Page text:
Most of its iron ore exports go to China. North of Rio de Janeiro, Brazil is building a huge shipping port complex, with Chinese financing, to speed delivery of this commodity to China. In February of 2011, US National Public Radio reported that Brazil is building a cross-country railroad system, to cross to Columbia’s Pacific coast to further increase its shipping capacity to China.

Brazilian exports have tripled since 2003 on rising world demand for everything it produces. Brazil, once the world’s largest emerging-market debtor, became a net foreign creditor for the first time in 2011 as international reserves swelled to a record $171.6 billion from $37.6 billion at the start of 2003. Brazil is the sole capital exporter in Latin America.

Brazil expanded into all this, in part, by building Mercosur in the early 1990s with partners Argentina, Paraguay and Uruguay. Brazil created this trading block before the USA created NAFTA. The New York Times, The Washington Post and the McClatchy newspaper group have reported that in every year since the founding of Mercosur, Brazil has lead serious attempts to expand it.  However its development as an imperialist power comes from long history of military conquests and treaty deals.

Brazil has made Venezuela a soon to be full Mercosur partner, most other countries in South and Central America to be associate partners, attempted to expand the trading block to include South Africa and almost concluded a deal to ally the European Union (EU) in a joint Mercosur trade block.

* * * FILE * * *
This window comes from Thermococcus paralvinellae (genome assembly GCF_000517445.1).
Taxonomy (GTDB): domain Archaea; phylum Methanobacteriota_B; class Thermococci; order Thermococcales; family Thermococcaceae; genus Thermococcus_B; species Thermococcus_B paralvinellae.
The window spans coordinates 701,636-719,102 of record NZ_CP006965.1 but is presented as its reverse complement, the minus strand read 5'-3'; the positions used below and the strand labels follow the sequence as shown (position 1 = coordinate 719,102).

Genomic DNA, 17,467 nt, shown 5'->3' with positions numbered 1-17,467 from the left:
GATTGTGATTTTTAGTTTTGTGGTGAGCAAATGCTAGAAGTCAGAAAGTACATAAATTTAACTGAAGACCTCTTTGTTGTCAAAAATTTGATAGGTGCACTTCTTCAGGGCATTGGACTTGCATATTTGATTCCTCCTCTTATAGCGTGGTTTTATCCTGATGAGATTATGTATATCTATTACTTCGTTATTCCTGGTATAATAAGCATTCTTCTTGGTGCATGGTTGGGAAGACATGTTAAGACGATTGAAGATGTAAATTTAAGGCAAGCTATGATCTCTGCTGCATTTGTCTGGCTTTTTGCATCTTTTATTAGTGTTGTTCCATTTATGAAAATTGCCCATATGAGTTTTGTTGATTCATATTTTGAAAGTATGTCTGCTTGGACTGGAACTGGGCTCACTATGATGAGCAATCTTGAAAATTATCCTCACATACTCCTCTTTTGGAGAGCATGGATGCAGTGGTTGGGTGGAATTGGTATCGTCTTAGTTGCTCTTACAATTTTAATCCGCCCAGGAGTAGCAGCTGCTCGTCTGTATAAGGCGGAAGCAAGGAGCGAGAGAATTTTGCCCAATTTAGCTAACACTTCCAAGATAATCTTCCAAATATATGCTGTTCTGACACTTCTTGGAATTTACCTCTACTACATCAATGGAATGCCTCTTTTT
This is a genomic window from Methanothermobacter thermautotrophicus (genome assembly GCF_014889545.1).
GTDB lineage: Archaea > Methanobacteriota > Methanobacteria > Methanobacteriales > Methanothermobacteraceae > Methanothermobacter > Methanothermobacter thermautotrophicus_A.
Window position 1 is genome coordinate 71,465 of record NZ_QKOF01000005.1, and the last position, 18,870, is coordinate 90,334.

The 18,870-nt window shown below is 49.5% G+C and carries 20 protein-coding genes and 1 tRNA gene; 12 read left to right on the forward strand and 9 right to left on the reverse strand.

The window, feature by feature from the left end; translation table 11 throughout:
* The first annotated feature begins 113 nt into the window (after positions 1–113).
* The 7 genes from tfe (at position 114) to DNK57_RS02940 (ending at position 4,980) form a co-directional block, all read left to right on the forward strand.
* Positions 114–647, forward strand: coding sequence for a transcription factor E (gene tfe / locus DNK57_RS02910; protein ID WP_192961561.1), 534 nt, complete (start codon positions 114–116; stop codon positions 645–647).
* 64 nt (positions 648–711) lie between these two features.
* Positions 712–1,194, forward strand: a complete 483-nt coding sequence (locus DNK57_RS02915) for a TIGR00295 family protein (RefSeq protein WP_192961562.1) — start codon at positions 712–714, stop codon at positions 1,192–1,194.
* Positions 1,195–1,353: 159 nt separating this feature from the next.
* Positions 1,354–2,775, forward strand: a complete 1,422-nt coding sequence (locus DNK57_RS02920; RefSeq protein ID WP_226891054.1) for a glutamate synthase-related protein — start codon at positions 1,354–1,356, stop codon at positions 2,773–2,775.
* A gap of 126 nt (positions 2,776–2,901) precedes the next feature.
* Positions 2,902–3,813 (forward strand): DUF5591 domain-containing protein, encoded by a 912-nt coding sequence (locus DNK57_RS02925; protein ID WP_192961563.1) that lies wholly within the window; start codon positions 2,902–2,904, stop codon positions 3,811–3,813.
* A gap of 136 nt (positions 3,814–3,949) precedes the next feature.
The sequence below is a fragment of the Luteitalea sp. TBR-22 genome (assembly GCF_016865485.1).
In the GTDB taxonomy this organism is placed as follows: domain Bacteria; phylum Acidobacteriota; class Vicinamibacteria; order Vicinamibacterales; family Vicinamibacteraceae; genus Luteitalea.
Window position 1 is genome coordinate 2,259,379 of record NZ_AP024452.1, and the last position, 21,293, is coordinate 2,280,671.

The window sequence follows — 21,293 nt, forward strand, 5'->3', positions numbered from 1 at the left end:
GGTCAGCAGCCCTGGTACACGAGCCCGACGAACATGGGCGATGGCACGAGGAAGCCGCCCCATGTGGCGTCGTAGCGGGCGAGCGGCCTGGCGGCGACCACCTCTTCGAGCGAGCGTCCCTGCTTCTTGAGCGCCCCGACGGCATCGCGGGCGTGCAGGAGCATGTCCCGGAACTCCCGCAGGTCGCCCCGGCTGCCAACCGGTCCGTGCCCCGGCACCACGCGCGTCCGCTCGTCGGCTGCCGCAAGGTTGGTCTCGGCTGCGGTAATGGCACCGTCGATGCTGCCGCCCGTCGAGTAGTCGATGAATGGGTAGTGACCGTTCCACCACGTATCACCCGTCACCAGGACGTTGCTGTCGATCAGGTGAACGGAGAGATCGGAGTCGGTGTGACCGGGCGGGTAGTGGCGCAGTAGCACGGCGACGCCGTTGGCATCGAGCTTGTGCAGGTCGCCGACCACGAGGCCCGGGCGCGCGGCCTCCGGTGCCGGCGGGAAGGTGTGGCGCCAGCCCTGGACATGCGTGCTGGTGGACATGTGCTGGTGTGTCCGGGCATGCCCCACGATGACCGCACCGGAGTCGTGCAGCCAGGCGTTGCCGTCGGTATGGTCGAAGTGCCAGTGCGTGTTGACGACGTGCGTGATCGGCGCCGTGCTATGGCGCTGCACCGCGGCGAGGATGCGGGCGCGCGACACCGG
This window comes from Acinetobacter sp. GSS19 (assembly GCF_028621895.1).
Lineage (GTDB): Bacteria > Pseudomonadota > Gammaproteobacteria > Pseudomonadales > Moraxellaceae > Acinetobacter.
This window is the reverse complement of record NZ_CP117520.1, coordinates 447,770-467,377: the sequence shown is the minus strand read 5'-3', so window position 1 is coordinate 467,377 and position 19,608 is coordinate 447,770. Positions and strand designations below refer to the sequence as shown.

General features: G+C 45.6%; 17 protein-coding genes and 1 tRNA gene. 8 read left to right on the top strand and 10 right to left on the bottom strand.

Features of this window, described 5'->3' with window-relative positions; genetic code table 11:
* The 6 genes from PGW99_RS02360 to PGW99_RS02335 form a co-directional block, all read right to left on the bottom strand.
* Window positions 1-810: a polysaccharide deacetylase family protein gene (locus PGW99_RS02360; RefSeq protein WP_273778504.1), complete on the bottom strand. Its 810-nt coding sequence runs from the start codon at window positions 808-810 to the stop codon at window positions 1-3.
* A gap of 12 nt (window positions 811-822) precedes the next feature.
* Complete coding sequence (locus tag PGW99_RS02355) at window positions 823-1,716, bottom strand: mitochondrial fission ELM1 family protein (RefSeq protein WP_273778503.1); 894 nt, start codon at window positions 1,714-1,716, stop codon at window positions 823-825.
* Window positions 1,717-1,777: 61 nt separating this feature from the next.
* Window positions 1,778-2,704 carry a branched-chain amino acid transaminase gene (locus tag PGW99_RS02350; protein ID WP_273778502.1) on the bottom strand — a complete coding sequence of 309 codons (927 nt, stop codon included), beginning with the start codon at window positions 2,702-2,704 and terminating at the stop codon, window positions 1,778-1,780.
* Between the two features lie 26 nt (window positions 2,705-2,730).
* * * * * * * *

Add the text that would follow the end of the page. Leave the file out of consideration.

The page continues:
Mercosur is now the third largest trade block in the world behind the EU and NAFTA and has played the major role in stopping the USA in its attempt to fulfill its goals for completing a trade block in South and Central America, the Free Trade of the Americas Act.

Brazil is an outspoken critic of US foreign policy, mostly in preserving its own influence in other Latin America countries and thus “defending” its pawns against the US pac-man geopolitical game. For example it opposed the US policy in relation to the 2009 coup in Honduras, defends Argentina’s claim to the Malvinas, collaborated with Turkey on attempting to negotiate a deal with Iran on its nuclear program and is fighting to become the next permanent member to the UN Security Council. Everything it does is to consolidate its dominant role in the region and expand elsewhere.

Brazil is a major military force in the Americas. The Brazilian military, a longtime a participant in UN “peacekeeping” forces, lead the UN forces into Haiti, in August of 2003. As of 2010 there are about 11,000 US troops and 11,000 other foreign troops and police in Haiti of which Brazil supplies about half and Brazilian generals command all of those forces. Brazil has major capacity for the manufacture of land, air and naval vehicles and weaponry and last but not least, it is also building its own nuclear submarine fleet, in co-operation with France who is also trading Brazil the technology and engineering know how to continue to expand this nuclear fleet on its own.

IMPERIALISTS WITH FEET OF CLAY